Today on the winter solstice, I’m dwelling on darkness.
Beyond the window where the reflection of Christmas lights twinkle (my partner Benjamin is big on gemütlichkeit, the German word for festive coziness), the light has already faded. It’s around 4.30 pm. I often find the transition of the seasons difficult, with the fading light and coming of the endless rain; this year, I procured a SAD lamp to help ward off the blues that always accompany winter grey. But I’ve been anticipating the solstice with a widening inner posture and an opening heart.
I’m part of a lovely collective of comrades and spiritual kinfolk comprising the Geez Magazine Board, and at our most recent meeting, Lydia, the editor, shared delight at how her children are falling in love with darkness. In this season of lengthening nights, her kids will run into the evening darkness of parks and fields, arms outstretched and unafraid. I adore this image. I can picture them glowing with the confidence of fireflies, navigating the darkness with the same playful ease. How much we have to learn from the little ones in our midst.
I’ve been reading Holding Change by adrienne maree brown, and in it she paraphrases a translation of the Tao Te Ching: “if you trust the people, they become trustworthy.” I think, in this season of Advent, falling in love with darkness is a similar invitation. So often darkness becomes a signifier for all that we fear and reject: whether it be in our own consciousness, or our shared prayers, readings, songs, and liturgies. We deem darkness untrustworthy and negative, or at the least, as incomplete. But this projection of otherness onto darkness does not only reinforce colonial binaries and anti-Blackness, it strands us in a scarcity of imagination. Darkness is not absence of light, but its own presence. And God—The Divine, Creator, Spirit, however you name her—meets us here too, in the dark.
Advent is a season of waiting, but the waiting is itself an act of intimate encounter. It is a gorgeously liminal and tender season of chosen constraint, rife with feeling and stitched through with yearning. (This is why, to me, Advent and Lent are the queerest liturgical seasons. But that’s another blog post.) It is a season of contradiction: a questing and questioning time (who are you waiting for? what are you waiting for? how are you waiting?) as much as a nurturing and nesting time. It’s reassuring to me, the resonance with uncertainty and desire and dis/comfort, all at once. What better season to hold us, heavy with pandemic fatigue and climate crisis, bruised or numb with grief, surprised by sudden and stubborn joys?
Saint bell hooks (rest in power) said that “the moment we choose love, we begin to move towards freedom.”
Darkness over the surface of the deep: vibrating in creative possibility, ripening into being. Darkness not devoid but terra confersus: abounding and alivefull, everything already there, ready.
Darkness as sweetness spilling—aromatic, earthy, wild—like black sesame bursting from winter tang yuan. Like vanilla, ancient and uncolonized medicine, flowering lush in three years, only after the pollinating kiss of a hummingbird or bee. Darkness as embodied pleasure, revelatory, worshipful.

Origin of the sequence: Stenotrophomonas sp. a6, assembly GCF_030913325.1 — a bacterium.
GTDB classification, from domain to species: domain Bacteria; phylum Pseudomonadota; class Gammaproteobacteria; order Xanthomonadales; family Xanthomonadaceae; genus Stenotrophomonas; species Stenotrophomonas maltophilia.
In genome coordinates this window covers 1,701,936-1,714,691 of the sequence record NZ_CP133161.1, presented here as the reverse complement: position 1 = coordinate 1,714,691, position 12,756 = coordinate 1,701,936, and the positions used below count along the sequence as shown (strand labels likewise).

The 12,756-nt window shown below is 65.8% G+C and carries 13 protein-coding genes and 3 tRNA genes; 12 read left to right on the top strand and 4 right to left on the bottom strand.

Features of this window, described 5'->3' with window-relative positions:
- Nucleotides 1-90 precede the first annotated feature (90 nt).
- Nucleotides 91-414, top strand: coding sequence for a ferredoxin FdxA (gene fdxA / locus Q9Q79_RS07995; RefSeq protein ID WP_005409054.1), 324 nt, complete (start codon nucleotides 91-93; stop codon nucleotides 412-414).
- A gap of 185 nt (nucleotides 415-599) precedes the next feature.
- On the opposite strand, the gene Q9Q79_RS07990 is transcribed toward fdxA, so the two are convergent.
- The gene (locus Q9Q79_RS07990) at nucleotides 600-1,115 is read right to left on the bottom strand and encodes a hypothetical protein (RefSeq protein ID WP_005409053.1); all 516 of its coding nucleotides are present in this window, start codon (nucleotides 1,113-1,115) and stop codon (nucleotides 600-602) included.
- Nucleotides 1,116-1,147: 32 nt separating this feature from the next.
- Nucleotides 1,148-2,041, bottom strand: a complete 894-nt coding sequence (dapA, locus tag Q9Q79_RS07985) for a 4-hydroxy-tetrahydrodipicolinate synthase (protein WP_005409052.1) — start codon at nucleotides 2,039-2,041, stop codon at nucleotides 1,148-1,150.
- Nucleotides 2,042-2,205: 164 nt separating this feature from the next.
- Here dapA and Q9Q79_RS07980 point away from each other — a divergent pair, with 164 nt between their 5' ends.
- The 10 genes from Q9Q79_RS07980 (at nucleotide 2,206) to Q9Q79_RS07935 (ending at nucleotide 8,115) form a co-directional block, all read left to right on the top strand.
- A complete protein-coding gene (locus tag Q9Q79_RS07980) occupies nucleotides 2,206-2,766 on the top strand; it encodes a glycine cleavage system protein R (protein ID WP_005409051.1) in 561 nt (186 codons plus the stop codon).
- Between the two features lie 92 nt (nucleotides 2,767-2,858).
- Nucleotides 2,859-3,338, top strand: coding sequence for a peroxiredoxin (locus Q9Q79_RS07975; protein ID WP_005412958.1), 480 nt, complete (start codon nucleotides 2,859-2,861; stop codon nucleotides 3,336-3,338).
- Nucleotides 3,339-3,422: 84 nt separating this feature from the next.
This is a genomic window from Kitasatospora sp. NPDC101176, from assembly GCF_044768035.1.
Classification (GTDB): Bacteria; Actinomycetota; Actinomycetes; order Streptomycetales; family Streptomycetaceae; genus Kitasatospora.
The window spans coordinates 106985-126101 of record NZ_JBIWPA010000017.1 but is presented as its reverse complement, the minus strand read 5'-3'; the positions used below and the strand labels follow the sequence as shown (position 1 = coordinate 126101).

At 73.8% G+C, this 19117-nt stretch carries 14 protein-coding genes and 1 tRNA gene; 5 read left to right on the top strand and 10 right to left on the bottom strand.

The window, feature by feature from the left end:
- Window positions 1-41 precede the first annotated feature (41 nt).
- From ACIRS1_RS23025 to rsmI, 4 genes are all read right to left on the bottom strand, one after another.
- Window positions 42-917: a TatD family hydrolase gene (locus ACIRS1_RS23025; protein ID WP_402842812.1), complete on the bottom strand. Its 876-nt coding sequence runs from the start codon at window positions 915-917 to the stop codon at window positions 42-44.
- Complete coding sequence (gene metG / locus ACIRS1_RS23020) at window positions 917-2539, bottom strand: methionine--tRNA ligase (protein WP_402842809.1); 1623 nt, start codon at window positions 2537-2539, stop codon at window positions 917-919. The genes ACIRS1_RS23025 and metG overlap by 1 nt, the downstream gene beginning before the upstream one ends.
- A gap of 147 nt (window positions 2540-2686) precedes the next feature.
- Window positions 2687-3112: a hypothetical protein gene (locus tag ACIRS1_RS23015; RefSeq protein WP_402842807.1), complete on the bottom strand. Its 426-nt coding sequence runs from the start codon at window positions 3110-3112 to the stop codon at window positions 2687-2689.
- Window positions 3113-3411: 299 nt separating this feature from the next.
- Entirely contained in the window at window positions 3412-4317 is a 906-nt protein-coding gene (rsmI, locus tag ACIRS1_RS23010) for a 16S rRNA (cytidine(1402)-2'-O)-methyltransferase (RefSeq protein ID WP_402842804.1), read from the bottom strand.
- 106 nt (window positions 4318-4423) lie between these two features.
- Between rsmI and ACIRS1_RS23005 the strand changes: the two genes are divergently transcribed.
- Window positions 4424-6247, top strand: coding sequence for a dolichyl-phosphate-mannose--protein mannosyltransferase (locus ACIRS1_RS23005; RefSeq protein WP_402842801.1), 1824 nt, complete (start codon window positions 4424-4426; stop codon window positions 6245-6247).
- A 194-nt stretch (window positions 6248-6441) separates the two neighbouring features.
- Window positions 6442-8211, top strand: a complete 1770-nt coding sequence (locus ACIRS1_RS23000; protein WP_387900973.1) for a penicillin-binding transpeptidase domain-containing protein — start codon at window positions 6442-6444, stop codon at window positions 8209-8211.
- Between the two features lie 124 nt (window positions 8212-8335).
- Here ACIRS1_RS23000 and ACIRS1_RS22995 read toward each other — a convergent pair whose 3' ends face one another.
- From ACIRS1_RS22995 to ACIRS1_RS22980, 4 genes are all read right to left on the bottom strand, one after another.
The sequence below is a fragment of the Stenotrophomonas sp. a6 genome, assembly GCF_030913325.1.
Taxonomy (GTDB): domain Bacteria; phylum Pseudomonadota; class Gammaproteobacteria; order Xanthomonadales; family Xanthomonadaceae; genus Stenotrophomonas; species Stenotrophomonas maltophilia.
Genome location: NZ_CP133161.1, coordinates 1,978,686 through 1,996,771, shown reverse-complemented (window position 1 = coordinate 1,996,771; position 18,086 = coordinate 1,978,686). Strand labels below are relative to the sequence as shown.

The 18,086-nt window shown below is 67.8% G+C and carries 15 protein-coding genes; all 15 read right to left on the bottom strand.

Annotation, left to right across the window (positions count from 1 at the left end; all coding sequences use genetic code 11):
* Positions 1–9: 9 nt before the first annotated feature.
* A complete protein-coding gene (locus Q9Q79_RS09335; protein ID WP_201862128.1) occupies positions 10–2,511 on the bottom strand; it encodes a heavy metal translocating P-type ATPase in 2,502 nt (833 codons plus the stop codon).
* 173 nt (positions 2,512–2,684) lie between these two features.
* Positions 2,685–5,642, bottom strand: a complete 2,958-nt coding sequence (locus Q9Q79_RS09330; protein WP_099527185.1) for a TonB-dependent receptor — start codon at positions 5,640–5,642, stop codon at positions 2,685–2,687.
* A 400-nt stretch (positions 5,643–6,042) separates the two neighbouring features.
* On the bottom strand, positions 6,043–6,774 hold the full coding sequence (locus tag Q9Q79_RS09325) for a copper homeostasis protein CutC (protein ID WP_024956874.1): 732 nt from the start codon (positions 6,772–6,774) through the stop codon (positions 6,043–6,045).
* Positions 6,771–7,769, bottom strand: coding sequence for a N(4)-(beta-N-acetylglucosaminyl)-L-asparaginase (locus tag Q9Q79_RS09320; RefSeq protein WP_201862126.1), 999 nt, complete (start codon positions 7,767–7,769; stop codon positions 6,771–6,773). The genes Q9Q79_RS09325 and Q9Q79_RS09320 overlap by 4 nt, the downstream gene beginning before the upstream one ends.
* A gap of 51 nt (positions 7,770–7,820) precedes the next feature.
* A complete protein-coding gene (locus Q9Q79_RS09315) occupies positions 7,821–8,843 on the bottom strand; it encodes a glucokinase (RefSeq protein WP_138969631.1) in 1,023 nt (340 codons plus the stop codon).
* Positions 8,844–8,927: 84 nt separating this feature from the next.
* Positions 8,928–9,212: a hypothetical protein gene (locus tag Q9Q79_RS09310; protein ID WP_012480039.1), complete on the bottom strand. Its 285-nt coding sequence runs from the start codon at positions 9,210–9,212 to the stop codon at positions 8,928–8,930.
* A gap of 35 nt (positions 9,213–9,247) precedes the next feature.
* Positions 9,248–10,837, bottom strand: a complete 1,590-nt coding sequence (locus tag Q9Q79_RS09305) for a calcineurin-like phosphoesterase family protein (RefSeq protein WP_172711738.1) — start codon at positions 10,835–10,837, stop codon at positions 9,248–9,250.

Darkness as inky bathyal zone, beyond the reach of sunlight, where swim entire eyeless ecosystems. Squid, octopuses, and whales traverse in silent symphony. Heat and minerals bubble from below. Life unfurls in the dark.
Darkness as the canopy of eyelids when we close our eyes, resting in the home of our body. Darkness as sleep, relinquishing the day. Darkness as trust in enoughness.
Darkness as invitation to live well with other created and creative beings: slower, quieter, shorter days. Intimacy with the seasons, the curve of our earth, the movement of the planet. Darkness as elemental force, roaring against capitalist doctrines of bottomless productivity and the relentless taxidermy of time. Darkness as a return to breath. Darkness as dance, primordial intuition.
Darkness as inkling, flutter in the body before emotion and thought, deepest form of knowledge. What wonders, when we learn to listen.
Darkness as womanist wisdom, all the Black and brilliant threads woven into Wil Gafney’s women’s lectionary. All the saints and ancestors who sang, fought, taught, resisted, and created new worlds with the Word of their body made flesh: Harriet, Fanny, Audre, Marsha, bell. Darkness as all melanin-blessed poets and prophets, unruly agitators who, to the emperors and politicians who tell a single story, say no. Let there be. (And there is.)
Darkness as invisible, mysterious, incontrovertible matter moving the universe. Darkness as multiversal magnitude and minute inner intricacies, circling in and under our own skin. Darkness as all we contain and all that contains us. Darkness itself Divine.
embracing darkness: a prayer for Advent
born under the shadow of empire,
child of refugees and survivor of genocide:
Abide with us in darkness.
Encounter us in creaturely corners
where grass stirs and animals huddle,
beyond the glow of palace and parliament
where bleeding bodies are birthing new life.
Lead us deeper into labyrinths of unknowing
where we wait, like garlic planted, for the right season—
to take root and rest, to lift our heads and rise.
Help us embrace darkness as the evening encircles us,
with careful constancy, always returning.
Help us hold the presence of darkness with open hands,
without fear, welcoming all that is intangible and unseen:
the heft of each feeling, holy.
The minerals and microbes, magic.
The saints and ancestors who guide us,
the sleeping soil, the interconnected space between us,
all sacred. All wondrous.
O Darkling Divine Source,
Turn us towards tending and tenderness.
Tune us towards the jazz of your justice.
Even as we watch for the light,
let us find your Spirit rustling in darkness,
let us canopy others seeking sanctuary,
let us roost with feathered hope.